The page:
The RSPCA has launched its new strategy ‘Together for Animal Welfare’ which includes aims to halve cruelty to cats and other pets, stop illegal selling of kittens, and introduce compulsory microchipping for cats — all by 2030.
Figures from 2019 show the RSPCA successfully prosecuted 196 cases of cruelty on cats and in 2020 investigated 55,667 incidents of cruelty, neglect, and suffering towards them.
The charity wants to reduce cruelty to pets by 50% in the next decade and as part of that aim, its rescue and care of animals will continue to be central to its work. The RSPCA sees more cats come into its care than any other pet, so it has a range of goals in its strategy to help improve their lives.
Alice Potter, RSPCA’s cat welfare expert, said: “We want to see an end to the illegal import and selling of kittens and have already made great strides in this area with the third-party ban on selling puppies and kittens being introduced in England last April.
“However, last October and November commercial cat imports more than doubled from the previous year, a worrying move that mimics the commercial trade that already exists for puppies. As part of our #ForPupsSake campaign, we believe an increase in the age of kittens being trafficked from 15 to 24 weeks will stop this trade and improve the welfare of cats.
“We want to see the third-party sales ban introduced in Wales and a viable enforcement regime for this, as well as licensing regulations enforced by the local authorities across England and Wales.”
Another key priority for the RSPCA is to help push for the introduction of compulsory microchipping for owned cats.
Alice says: “We have seen many stories of cats that have been hit by a car or strayed who never end up being reunited with their owner as they weren’t microchipped, as well as cats who have been reunited with their owners by our dedicated officers thanks to this tiny chip.
“We would like to see compulsory microchipping for owned cats introduced in England and Wales and are pleased that the Westminster Government has committed to introducing this in 2021.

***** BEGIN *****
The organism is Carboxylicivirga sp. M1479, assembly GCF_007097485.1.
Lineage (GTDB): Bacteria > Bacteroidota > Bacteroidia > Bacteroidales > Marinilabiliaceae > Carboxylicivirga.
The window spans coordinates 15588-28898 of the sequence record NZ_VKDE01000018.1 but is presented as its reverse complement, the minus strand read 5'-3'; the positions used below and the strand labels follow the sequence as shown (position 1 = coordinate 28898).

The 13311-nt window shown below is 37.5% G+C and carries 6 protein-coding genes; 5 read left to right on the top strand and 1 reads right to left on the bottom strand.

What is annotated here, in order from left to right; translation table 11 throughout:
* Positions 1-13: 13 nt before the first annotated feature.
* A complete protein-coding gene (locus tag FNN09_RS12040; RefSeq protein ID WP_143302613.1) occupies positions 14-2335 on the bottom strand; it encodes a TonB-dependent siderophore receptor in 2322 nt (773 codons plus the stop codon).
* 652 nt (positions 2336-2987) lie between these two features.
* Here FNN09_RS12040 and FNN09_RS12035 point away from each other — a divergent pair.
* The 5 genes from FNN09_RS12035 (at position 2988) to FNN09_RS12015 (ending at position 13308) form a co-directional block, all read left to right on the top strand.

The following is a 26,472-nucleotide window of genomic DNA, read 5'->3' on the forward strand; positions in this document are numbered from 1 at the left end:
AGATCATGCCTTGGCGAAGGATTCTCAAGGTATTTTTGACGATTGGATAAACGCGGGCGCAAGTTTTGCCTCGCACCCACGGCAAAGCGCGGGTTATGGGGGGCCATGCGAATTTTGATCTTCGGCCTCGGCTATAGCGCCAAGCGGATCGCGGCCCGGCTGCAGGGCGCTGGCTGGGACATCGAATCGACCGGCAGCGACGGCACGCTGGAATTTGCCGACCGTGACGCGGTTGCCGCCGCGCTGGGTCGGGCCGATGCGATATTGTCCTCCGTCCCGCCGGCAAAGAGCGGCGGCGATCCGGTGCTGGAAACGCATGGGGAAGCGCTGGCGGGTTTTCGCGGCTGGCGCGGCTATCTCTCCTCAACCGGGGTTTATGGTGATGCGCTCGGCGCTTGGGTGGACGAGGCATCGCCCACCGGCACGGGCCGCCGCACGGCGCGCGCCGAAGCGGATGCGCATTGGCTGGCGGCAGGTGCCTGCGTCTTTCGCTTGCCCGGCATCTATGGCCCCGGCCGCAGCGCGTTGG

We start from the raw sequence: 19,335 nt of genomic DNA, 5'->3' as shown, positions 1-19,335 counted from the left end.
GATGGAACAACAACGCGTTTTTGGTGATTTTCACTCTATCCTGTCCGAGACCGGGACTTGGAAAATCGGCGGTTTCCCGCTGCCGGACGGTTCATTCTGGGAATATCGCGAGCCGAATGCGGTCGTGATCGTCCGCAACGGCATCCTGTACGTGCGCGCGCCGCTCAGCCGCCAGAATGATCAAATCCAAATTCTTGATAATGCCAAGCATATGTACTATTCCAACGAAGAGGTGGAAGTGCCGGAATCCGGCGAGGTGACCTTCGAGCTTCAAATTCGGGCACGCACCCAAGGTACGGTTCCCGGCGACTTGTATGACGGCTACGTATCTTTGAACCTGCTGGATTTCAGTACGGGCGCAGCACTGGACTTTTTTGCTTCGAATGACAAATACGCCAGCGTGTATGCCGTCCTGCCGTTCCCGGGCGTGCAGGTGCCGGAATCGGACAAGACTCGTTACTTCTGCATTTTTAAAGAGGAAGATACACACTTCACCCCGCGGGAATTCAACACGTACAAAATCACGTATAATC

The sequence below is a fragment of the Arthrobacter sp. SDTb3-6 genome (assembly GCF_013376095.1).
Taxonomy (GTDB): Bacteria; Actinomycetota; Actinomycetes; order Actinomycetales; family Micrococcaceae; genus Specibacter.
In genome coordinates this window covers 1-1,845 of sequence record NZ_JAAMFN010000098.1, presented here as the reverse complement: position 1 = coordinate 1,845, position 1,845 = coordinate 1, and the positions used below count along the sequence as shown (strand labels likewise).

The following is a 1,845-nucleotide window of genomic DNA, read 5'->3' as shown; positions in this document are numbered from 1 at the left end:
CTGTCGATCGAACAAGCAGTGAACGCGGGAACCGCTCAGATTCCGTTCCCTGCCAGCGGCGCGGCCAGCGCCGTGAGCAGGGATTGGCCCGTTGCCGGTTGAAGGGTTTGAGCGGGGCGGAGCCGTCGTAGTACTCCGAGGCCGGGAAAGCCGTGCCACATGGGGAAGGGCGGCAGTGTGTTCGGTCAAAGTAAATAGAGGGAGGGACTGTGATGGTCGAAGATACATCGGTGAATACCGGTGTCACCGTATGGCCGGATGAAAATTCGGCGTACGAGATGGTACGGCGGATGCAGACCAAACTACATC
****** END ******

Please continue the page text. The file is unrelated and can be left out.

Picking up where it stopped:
“Neutering is also key to cat welfare. The lack of cat neutering during lockdown will also have an impact on the cat overpopulation crisis we are facing today. Sadly, we often see the dark side of this crisis with so many cats being born and not enough homes available for them, meaning we see people dumping cats and kittens by the roadside or elderly cats waiting in our centres to find a loving home. We believe neutering kittens from four-months-old will help to tackle this crisis and reduce the numbers of unexpected and unwanted kittens being born which sadly end up coming into our rescue centres.”
Chief Executive Chris Sherwood said the charity could not achieve the challenging ambitions on its own and the key to success was partnership working to do the best for animals.
“Our frontline rescue and care work saving animals 365 days a year will continue to be at the heart of what we do. But the world is changing and we recognise we can’t do it alone.
“To achieve our ambitious aims for animal welfare, we will partner with volunteers, communities, RSPCA branches, colleagues in the welfare sector and beyond, to reach the animals who need us most.”
To find out more about the RSPCA’s new strategy - Together for Animal Welfare - visit our website.